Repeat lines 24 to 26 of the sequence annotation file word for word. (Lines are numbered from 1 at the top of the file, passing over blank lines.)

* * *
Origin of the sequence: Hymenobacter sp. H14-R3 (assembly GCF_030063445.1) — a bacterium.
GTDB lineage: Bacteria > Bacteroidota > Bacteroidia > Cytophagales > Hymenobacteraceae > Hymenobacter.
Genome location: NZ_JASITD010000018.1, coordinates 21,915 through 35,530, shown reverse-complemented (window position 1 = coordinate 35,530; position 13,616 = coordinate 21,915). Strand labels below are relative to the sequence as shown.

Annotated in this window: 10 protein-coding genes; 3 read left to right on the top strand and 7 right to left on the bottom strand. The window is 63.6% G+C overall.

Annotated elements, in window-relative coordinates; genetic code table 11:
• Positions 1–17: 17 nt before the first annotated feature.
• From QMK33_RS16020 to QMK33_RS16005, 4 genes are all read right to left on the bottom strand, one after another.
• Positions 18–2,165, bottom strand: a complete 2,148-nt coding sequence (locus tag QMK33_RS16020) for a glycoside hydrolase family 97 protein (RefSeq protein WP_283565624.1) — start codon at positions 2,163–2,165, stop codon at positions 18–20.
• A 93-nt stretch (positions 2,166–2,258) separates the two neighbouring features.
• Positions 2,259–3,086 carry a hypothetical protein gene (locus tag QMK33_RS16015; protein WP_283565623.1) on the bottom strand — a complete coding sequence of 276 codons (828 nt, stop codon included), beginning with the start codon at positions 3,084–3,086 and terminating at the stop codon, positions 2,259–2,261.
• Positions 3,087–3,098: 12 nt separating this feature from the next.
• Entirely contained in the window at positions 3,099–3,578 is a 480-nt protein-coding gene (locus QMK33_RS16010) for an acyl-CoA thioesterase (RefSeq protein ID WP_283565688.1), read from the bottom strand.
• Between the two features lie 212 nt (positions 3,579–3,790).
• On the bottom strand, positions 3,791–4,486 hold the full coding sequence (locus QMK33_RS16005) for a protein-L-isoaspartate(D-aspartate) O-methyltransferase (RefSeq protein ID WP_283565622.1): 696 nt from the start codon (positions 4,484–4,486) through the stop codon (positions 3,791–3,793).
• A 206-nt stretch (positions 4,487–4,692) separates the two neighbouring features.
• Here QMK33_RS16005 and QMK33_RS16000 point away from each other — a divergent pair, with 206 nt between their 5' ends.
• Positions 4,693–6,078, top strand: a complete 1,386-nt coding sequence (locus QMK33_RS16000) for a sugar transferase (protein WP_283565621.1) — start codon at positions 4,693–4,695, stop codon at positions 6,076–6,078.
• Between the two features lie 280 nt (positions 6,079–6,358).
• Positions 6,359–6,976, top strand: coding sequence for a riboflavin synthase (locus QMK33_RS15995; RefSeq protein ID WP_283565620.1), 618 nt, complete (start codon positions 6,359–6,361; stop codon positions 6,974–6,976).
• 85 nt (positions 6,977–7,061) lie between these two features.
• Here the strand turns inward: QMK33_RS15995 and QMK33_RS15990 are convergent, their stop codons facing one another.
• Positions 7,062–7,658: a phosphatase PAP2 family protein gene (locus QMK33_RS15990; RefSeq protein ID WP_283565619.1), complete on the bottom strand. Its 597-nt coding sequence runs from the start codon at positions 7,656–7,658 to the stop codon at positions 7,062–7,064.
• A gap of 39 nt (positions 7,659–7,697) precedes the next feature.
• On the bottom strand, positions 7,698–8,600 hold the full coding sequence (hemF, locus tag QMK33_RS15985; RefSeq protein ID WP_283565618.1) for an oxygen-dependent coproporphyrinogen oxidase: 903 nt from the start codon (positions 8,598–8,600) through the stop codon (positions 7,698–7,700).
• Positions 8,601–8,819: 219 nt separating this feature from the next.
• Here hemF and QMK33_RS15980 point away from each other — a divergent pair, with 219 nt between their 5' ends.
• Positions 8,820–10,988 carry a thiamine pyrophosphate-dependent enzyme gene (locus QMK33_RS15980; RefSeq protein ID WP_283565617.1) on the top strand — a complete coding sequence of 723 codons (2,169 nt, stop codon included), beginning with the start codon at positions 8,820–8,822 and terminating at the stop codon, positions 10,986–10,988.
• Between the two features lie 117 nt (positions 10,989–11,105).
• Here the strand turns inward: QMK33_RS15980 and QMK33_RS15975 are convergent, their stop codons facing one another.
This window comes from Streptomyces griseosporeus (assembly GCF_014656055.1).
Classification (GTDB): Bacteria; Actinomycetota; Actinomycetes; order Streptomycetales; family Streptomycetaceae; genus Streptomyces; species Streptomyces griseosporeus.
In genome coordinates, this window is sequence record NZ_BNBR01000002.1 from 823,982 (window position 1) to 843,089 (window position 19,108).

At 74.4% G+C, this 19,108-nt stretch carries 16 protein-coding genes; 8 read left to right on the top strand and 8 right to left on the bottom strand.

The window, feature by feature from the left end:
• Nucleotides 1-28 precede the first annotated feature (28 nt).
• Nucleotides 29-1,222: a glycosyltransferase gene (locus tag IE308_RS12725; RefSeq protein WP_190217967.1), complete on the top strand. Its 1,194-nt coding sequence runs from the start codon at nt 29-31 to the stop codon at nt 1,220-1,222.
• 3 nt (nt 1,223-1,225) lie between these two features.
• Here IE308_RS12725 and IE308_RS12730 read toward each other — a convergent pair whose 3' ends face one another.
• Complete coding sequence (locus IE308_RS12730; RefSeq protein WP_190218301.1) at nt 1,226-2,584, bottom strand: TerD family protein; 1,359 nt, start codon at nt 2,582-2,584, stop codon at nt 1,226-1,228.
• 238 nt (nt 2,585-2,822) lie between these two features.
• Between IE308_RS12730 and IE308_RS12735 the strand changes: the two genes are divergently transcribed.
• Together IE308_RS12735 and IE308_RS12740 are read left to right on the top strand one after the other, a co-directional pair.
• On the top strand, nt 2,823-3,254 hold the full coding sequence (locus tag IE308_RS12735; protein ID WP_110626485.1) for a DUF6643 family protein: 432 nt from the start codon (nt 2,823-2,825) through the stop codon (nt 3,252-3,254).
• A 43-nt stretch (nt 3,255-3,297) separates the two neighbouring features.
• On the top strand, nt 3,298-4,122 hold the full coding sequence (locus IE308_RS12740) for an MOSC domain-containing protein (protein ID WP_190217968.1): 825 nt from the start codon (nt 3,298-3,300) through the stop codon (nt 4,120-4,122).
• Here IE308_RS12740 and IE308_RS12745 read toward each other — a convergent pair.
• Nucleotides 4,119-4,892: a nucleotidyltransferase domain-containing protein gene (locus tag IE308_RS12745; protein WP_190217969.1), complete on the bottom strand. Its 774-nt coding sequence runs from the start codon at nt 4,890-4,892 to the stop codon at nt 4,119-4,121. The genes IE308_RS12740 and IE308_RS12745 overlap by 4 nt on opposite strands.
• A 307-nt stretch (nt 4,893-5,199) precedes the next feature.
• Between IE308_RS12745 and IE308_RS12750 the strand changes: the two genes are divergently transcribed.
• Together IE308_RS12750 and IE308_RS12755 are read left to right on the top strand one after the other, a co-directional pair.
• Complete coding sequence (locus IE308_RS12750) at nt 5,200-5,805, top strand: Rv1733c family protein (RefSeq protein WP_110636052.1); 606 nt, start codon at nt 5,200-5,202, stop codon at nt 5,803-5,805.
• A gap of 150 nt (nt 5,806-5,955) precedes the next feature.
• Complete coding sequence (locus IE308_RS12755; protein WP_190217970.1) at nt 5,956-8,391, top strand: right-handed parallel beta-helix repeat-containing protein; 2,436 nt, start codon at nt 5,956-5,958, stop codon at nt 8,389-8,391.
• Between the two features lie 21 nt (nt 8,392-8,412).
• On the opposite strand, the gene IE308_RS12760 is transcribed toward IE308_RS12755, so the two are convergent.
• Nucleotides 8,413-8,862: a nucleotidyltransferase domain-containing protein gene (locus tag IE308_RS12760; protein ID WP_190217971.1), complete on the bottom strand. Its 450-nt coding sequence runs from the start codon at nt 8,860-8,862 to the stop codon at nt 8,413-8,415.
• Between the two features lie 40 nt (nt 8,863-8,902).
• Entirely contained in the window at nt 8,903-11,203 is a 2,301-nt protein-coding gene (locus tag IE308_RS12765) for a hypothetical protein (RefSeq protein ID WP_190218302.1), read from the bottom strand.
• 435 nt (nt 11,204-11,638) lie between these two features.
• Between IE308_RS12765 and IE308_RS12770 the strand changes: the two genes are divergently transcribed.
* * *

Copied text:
• On the bottom strand, positions 7,698–8,600 hold the full coding sequence (hemF, locus tag QMK33_RS15985; RefSeq protein ID WP_283565618.1) for an oxygen-dependent coproporphyrinogen oxidase: 903 nt from the start codon (positions 8,598–8,600) through the stop codon (positions 7,698–7,700).
• Positions 8,601–8,819: 219 nt separating this feature from the next.
• Here hemF and QMK33_RS15980 point away from each other — a divergent pair, with 219 nt between their 5' ends.